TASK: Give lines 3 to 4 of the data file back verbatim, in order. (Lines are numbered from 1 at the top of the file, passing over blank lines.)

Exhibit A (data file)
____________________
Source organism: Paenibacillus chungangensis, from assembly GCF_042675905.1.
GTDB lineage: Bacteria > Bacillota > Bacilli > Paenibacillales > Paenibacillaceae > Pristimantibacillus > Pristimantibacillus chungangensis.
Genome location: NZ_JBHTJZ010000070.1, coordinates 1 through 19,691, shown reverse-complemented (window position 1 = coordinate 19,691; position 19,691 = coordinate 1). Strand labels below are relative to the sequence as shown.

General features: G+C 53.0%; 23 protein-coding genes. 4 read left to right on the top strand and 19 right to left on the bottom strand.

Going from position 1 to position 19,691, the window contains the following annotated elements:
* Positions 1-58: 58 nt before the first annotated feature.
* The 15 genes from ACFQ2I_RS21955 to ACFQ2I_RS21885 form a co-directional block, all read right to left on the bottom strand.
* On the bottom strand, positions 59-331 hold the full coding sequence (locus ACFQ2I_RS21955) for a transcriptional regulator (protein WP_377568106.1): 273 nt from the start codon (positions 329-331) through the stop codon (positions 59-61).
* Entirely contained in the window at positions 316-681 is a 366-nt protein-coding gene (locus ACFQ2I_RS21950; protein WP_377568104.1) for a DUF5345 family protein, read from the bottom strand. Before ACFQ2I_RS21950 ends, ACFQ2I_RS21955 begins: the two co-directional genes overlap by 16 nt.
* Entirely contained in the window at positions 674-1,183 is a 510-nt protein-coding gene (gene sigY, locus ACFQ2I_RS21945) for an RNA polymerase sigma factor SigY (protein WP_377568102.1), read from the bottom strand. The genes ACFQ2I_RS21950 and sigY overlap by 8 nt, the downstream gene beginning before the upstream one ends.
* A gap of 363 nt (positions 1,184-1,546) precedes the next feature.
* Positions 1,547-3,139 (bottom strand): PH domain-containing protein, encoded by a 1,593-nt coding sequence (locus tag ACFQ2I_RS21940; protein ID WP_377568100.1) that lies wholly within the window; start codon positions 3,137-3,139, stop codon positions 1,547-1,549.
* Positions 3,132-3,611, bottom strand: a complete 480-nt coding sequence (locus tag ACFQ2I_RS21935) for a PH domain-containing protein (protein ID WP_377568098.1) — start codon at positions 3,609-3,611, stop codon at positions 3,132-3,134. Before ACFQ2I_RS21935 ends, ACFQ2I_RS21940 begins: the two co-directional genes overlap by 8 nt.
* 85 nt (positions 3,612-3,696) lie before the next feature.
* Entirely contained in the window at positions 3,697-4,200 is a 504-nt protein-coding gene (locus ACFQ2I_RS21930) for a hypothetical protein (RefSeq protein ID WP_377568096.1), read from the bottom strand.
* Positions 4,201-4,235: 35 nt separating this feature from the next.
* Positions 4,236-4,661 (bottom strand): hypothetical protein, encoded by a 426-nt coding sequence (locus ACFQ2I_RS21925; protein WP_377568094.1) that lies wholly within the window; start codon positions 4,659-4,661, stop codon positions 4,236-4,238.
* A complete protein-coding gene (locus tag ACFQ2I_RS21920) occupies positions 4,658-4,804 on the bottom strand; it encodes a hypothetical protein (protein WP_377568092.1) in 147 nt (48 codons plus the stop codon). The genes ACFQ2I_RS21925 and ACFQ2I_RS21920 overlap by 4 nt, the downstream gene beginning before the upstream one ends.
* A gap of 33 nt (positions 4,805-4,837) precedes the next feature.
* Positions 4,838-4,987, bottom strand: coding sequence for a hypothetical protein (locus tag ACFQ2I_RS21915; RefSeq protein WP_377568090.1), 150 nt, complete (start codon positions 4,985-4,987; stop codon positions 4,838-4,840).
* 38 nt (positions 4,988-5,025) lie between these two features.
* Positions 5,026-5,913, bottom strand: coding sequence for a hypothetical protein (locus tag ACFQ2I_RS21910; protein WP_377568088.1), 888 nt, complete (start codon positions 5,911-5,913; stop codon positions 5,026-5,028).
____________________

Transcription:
Genome location: NZ_JBHTJZ010000070.1, coordinates 1 through 19,691, shown reverse-complemented (window position 1 = coordinate 19,691; position 19,691 = coordinate 1). Strand labels below are relative to the sequence as shown.

General features: G+C 53.0%; 23 protein-coding genes. 4 read left to right on the top strand and 19 right to left on the bottom strand.